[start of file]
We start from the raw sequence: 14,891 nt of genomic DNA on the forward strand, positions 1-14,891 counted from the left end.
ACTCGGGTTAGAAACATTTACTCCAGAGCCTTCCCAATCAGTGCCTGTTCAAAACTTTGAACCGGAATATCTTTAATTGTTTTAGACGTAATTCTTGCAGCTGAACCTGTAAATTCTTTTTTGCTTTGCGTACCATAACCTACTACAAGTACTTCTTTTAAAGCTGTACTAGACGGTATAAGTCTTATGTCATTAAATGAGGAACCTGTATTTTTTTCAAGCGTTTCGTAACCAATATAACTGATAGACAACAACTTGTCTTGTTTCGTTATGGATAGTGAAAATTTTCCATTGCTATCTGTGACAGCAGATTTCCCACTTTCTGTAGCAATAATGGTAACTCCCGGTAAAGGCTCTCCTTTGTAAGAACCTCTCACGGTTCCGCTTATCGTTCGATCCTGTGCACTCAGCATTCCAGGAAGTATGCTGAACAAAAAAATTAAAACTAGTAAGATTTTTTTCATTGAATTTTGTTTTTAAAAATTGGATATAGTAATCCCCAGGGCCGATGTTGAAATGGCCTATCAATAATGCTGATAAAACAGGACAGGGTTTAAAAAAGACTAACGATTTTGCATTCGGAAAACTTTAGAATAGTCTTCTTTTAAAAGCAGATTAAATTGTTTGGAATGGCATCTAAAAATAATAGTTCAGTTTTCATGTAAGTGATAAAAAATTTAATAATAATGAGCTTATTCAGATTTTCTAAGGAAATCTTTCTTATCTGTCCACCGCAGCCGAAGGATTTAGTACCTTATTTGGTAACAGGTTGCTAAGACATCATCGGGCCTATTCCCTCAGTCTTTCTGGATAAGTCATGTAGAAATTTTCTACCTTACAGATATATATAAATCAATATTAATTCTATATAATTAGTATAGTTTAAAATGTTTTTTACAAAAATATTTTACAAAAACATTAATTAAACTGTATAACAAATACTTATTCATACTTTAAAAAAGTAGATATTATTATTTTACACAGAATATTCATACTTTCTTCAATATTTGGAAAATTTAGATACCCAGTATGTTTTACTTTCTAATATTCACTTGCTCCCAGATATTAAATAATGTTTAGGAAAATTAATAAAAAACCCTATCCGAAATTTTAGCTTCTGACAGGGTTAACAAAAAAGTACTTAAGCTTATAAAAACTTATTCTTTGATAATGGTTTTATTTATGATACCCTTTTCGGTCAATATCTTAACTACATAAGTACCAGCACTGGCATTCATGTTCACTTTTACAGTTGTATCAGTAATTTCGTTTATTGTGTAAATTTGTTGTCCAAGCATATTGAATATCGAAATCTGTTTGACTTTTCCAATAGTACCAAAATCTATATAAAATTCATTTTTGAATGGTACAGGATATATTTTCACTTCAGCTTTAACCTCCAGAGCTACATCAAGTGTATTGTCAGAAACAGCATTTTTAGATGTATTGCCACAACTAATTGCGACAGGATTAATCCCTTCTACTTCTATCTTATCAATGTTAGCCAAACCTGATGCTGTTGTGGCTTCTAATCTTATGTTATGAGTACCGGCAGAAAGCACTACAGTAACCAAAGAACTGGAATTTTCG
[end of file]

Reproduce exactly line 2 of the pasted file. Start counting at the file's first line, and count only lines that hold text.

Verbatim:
ACTCGGGTTAGAAACATTTACTCCAGAGCCTTCCCAATCAGTGCCTGTTCAAAACTTTGAACCGGAATATCTTTAATTGTTTTAGACGTAATTCTTGCAGCTGAACCTGTAAATTCTTTTTTGCTTTGCGTACCATAACCTACTACAAGTACTTCTTTTAAAGCTGTACTAGACGGTATAAGTCTTATGTCATTAAATGAGGAACCTGTATTTTTTTCAAGCGTTTCGTAACCAATATAACTGATAGACAACAACTTGTCTTGTTTCGTTATGGATAGTGAAAATTTTCCATTGCTATCTGTGACAGCAGATTTCCCACTTTCTGTAGCAATAATGGTAACTCCCGGTAAAGGCTCTCCTTTGTAAGAACCTCTCACGGTTCCGCTTATCGTTCGATCCTGTGCACTCAGCATTCCAGGAAGTATGCTGAACAAAAAAATTAAAACTAGTAAGATTTTTTTCATTGAATTTTGTTTTTAAAAATTGGATATAGTAATCCCCAGGGCCGATGTTGAAATGGCCTATCAATAATGCTGATAAAACAGGACAGGGTTTAAAAAAGACTAACGATTTTGCATTCGGAAAACTTTAGAATAGTCTTCTTTTAAAAGCAGATTAAATTGTTTGGAATGGCATCTAAAAATAATAGTTCAGTTTTCATGTAAGTGATAAAAAATTTAATAATAATGAGCTTATTCAGATTTTCTAAGGAAATCTTTCTTATCTGTCCACCGCAGCCGAAGGATTTAGTACCTTATTTGGTAACAGGTTGCTAAGACATCATCGGGCCTATTCCCTCAGTCTTTCTGGATAAGTCATGTAGAAATTTTCTACCTTACAGATATATATAAATCAATATTAATTCTATATAATTAGTATAGTTTAAAATGTTTTTTACAAAAATATTTTACAAAAACATTAATTAAACTGTATAACAAATACTTATTCATACTTTAAAAAAGTAGATATTATTATTTTACACAGAATATTCATACTTTCTTCAATATTTGGAAAATTTAGATACCCAGTATGTTTTACTTTCTAATATTCACTTGCTCCCAGATATTAAATAATGTTTAGGAAAATTAATAAAAAACCCTATCCGAAATTTTAGCTTCTGACAGGGTTAACAAAAAAGTACTTAAGCTTATAAAAACTTATTCTTTGATAATGGTTTTATTTATGATACCCTTTTCGGTCAATATCTTAACTACATAAGTACCAGCACTGGCATTCATGTTCACTTTTACAGTTGTATCAGTAATTTCGTTTATTGTGTAAATTTGTTGTCCAAGCATATTGAATATCGAAATCTGTTTGACTTTTCCAATAGTACCAAAATCTATATAAAATTCATTTTTGAATGGTACAGGATATATTTTCACTTCAGCTTTAACCTCCAGAGCTACATCAAGTGTATTGTCAGAAACAGCATTTTTAGATGTATTGCCACAACTAATTGCGACAGGATTAATCCCTTCTACTTCTATCTTATCAATGTTAGCCAAACCTGATGCTGTTGTGGCTTCTAATCTTATGTTATGAGTACCGGCAGAAAGCACTACAGTAACCAAAGAACTGGAATTTTCG